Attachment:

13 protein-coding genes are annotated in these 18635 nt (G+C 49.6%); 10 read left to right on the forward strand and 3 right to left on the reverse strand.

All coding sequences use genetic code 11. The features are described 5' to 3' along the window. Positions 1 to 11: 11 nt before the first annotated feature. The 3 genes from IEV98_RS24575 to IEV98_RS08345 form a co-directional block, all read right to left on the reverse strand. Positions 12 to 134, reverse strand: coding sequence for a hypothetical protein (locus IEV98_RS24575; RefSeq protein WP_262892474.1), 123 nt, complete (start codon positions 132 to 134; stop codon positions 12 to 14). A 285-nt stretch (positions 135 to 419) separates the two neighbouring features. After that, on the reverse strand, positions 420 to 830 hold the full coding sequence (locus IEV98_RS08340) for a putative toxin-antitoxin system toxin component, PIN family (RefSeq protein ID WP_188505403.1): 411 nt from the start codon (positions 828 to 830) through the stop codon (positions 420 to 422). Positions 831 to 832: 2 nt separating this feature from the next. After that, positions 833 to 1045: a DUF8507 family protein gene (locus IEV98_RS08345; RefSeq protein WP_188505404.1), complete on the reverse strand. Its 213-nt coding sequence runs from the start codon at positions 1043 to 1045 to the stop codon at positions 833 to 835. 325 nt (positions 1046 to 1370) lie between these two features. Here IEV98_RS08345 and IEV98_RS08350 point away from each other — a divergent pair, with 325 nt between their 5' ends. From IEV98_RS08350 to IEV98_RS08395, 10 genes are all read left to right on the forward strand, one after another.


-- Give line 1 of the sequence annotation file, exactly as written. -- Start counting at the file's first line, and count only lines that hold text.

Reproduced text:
13 protein-coding genes are annotated in these 18635 nt (G+C 49.6%); 10 read left to right on the forward strand and 3 right to left on the reverse strand.